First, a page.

Trisong Deutsen

Tri Songdetsen (Trisong Detsen) was also a proponent of Buddhism and, as such, was opposed by his many conservative, xenophobic ministers who preferred the Bon religion. In 761 he sent his minister Selnang (gSal-snang) to Nepal and on to India to invite the Buddhist master Shantarakshita, the abbot of Nalanda Monastery, the most prestigious Buddhist center of learning in northern India.

The Indian master’s arrival and teaching in Tibet supposedly displeased the local Bon spirits, resulting in many storms and floods. According to other sources, a smallpox epidemic also broke out. Because of pressure on the Emperor by his xenophobic pro-Bon ministers, Shantarakshita was blamed for the disasters and expelled from Tibet. Before leaving for India, however, Shantarakshita suggested that the Emperor invite the powerful Buddhist master Padmasambhava of Oddiyana, in present-day Swat Valley of northwestern Pakistan to subdue the Bon spirits.

Tri Songdetsen subsequently did so and also invited Shantarakshita to return as well. Once more, Selnang led the Tibetan mission to accompany the Indian master.

 

 

 

Samye Monastery Construction

Emperor Tri Songdetsen built the first monastery in Tibet. According to most sources, it was begun in 766 and completed in 775. Called Samye (bSam-yas), the monastery was modeled after Odantapuri the new Indian monastery built a few years earlier under the sponsorship of Emperor Gopala (r. 750 – 770), the founder of the Pala Dynasty in India.

Before Samye was completed, Padmasambhava left Tibet. Before he did so, however, he hid various texts, concerning the advanced meditation system called “dzogchen (rdzogs-chen)” in the walls of the monastery. Padmasambhava felt that the Tibetans were not yet sophisticated and ripe enough to be able to comprehend them. Thus, they were concealed as “treasure texts” (gter-ma), to be recovered later when the Tibetans were ready to understand and practice them correctly.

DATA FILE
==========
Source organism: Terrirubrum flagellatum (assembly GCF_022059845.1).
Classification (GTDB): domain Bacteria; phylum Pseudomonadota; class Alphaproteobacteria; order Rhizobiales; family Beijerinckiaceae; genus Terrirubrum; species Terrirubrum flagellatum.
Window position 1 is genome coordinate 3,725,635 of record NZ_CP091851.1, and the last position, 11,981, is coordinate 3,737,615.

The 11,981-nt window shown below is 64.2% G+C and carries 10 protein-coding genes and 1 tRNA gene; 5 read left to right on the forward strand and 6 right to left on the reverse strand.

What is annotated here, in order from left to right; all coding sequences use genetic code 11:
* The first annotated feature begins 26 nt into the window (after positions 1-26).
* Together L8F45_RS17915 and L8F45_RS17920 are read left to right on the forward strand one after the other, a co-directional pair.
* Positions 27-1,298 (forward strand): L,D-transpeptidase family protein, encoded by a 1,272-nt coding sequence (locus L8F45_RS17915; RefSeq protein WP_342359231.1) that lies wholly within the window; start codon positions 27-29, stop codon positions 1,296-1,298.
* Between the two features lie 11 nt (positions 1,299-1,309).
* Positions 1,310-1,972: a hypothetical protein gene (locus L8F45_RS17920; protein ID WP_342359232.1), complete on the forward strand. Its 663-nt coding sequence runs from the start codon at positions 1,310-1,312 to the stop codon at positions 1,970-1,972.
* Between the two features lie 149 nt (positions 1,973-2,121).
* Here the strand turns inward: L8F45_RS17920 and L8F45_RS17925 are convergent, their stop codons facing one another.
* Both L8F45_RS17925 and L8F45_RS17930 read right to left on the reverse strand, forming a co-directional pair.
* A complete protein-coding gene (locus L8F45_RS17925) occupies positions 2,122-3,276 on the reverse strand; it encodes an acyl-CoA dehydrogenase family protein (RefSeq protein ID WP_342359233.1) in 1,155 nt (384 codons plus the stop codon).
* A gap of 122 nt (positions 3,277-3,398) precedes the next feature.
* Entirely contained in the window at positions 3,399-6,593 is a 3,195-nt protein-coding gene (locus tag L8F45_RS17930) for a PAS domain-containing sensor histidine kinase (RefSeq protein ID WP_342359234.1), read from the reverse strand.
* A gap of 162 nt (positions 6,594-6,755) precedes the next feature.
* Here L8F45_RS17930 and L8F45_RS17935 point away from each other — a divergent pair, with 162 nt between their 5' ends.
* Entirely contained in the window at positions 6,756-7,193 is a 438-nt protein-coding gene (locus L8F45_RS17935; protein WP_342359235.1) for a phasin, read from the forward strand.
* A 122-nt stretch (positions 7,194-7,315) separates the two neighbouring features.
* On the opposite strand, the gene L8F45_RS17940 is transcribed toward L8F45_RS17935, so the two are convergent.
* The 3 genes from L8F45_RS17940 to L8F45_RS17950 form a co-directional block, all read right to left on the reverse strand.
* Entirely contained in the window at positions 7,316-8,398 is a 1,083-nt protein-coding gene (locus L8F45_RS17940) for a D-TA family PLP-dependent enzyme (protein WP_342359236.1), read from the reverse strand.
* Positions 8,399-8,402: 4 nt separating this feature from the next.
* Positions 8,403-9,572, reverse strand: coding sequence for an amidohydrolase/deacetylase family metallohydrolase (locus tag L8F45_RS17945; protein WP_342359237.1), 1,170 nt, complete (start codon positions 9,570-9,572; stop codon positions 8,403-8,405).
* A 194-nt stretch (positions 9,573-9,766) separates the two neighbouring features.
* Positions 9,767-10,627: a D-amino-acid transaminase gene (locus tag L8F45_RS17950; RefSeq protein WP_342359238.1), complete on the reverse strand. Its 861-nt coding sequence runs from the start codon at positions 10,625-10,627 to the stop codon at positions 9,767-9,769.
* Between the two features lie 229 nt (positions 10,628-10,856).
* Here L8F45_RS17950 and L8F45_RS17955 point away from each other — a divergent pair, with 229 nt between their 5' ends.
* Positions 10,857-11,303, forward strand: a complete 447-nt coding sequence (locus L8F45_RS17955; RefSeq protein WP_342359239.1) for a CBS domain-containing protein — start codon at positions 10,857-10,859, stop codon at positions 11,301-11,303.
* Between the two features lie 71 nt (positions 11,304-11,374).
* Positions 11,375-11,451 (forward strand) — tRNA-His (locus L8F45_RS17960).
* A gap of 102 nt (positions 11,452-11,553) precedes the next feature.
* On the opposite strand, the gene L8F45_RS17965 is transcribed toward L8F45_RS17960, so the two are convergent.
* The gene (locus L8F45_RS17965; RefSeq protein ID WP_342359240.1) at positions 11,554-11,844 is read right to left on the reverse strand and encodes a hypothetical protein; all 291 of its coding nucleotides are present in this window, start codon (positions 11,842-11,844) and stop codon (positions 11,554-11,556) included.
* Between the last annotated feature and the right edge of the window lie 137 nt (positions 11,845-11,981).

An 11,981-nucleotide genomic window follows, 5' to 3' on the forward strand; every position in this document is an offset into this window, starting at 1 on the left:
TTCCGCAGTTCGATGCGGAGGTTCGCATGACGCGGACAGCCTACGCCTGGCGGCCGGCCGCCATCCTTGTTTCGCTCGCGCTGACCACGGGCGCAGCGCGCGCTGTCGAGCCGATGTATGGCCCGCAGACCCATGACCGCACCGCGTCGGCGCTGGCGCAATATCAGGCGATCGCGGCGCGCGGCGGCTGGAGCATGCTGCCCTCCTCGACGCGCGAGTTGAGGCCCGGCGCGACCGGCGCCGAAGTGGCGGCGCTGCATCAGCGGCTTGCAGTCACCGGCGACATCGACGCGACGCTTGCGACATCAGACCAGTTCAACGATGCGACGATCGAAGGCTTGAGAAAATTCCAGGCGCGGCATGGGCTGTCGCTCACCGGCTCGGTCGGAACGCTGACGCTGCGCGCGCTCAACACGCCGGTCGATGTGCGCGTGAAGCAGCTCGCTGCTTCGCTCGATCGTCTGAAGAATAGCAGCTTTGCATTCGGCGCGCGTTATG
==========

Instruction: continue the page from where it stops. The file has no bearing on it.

Samye was originally populated by the first seven native Tibetan monks, who started a school there for Sanskrit and translation. They were given monk ordination by Shantarakshita and his Indian disciples who accompanied him to Tibet. Scholars at Samye translated Buddhist texts not only from Sanskrit, but also from Chinese into Tibetan. Others translated Bon texts into Tibetan from the Zhang-zhung language.

Shantarakshita passed away at Samye in 783. In the same year, Emperor Tri Songdetsen created a Religious Council to decide upon all religious matters. He appointed Shantarakshita’s successor to the abbotship of Samye, Selnang (gSal-snang), as the chief minister of the Council. Selnang led the pro-Indian faction in Tibet and, in order to insure the direction in which Tibet would develop, he influenced the Emperor so that the Council had the power to override decisions by other ministers.

In 784, one of the Council’s first acts was to banish the conservative xenophobic Bon faction within the imperial court to Gilgit (present-day northern Pakistan) and Nanzhao. Following the example of Padmasambhava, the Bon master Drenpa-namka (Dran-pa nam-mkha’) also hid various Bon texts, covering all topics, in the mud walls of Samye for safekeeping.

 

 

 

The Samye Debate

Before he died, Shantarakshita predicted a conflict between two schools of Buddhism, the Chinese Chan School teaching instant enlightenment through stopping all thought and activity, and his own Indian school’s teaching of a gradual path of study, analysis, and ethical discipline. He directed that his disciple, Kamalashila, should be invited to stand for the Indian system. A protracted debate between the two schools occurred at Samye from 792 to 794. The Chinese system was argued by a Chinese monk called “Hoshang” (Ho-shang Ma-ha-ya-nahoshang is the Chinese word for “monk”, and the Indian system by Kamalashila. The Indian system was judged to have prevailed, and Emperor Tri Songdetsen thus declared it to be Tibet’s official religion.

War with Tang Dynasty